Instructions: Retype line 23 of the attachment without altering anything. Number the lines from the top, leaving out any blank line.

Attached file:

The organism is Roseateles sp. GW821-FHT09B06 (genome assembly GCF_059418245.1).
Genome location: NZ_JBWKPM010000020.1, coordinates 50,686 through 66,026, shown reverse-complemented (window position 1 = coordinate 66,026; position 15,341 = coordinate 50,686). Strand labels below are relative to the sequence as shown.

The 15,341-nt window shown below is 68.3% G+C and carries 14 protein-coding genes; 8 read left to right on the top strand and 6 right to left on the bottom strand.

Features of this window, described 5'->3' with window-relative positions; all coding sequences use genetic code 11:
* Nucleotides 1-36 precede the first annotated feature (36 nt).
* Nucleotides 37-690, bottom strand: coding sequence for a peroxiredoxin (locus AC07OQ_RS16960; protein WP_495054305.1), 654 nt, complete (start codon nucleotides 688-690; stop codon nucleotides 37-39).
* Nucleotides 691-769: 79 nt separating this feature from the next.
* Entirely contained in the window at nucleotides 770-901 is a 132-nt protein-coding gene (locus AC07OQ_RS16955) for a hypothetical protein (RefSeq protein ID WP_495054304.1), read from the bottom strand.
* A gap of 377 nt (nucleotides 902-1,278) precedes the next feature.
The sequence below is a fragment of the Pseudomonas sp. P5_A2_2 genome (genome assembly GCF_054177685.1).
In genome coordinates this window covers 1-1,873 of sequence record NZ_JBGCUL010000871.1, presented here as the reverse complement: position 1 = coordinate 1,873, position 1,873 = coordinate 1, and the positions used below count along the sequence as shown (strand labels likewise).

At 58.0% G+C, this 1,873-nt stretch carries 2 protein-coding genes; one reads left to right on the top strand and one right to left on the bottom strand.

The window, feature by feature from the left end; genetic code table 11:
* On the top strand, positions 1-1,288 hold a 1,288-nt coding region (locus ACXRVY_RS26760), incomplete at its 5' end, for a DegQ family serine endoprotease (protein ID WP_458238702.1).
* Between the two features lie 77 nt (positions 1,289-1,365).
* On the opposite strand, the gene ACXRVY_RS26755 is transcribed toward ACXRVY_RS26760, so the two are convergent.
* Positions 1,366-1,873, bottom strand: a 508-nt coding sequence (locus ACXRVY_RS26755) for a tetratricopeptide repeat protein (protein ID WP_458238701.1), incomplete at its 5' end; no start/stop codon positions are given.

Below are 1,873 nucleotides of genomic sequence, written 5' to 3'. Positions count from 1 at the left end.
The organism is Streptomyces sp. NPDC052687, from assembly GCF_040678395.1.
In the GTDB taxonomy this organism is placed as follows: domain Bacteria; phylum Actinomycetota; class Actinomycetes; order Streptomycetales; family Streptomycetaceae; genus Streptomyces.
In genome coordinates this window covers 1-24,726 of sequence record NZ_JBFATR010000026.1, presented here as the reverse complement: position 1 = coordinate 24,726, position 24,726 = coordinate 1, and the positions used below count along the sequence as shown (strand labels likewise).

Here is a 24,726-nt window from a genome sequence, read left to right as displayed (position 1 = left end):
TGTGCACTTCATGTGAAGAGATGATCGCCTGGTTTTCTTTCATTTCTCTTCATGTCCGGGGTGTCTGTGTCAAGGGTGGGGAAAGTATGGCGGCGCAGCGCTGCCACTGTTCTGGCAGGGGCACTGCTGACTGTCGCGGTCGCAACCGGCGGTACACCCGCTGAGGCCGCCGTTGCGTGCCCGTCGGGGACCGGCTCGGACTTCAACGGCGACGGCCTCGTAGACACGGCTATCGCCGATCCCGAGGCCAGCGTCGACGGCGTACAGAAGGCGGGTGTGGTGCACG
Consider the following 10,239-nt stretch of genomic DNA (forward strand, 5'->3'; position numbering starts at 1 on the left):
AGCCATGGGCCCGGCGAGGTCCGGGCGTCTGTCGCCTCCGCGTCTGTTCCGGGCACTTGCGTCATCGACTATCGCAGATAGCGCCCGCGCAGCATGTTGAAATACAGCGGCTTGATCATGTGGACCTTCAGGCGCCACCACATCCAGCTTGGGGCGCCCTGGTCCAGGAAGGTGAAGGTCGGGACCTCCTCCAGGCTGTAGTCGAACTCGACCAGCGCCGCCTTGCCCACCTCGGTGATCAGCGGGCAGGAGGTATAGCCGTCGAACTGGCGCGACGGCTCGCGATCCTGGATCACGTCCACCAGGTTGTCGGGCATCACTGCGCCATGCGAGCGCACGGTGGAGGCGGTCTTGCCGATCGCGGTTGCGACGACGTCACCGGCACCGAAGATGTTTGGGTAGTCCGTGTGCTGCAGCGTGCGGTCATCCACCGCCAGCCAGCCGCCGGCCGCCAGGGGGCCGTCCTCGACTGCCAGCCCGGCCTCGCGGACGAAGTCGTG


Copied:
TGTGCACTTCATGTGAAGAGATGATCGCCTGGTTTTCTTTCATTTCTCTTCATGTCCGGGGTGTCTGTGTCAAGGGTGGGGAAAGTATGGCGGCGCAGCGCTGCCACTGTTCTGGCAGGGGCACTGCTGACTGTCGCGGTCGCAACCGGCGGTACACCCGCTGAGGCCGCCGTTGCGTGCCCGTCGGGGACCGGCTCGGACTTCAACGGCGACGGCCTCGTAGACACGGCTATCGCCGATCCCGAGGCCAGCGTCGACGGCGTACAGAAGGCGGGTGTGGTGCACG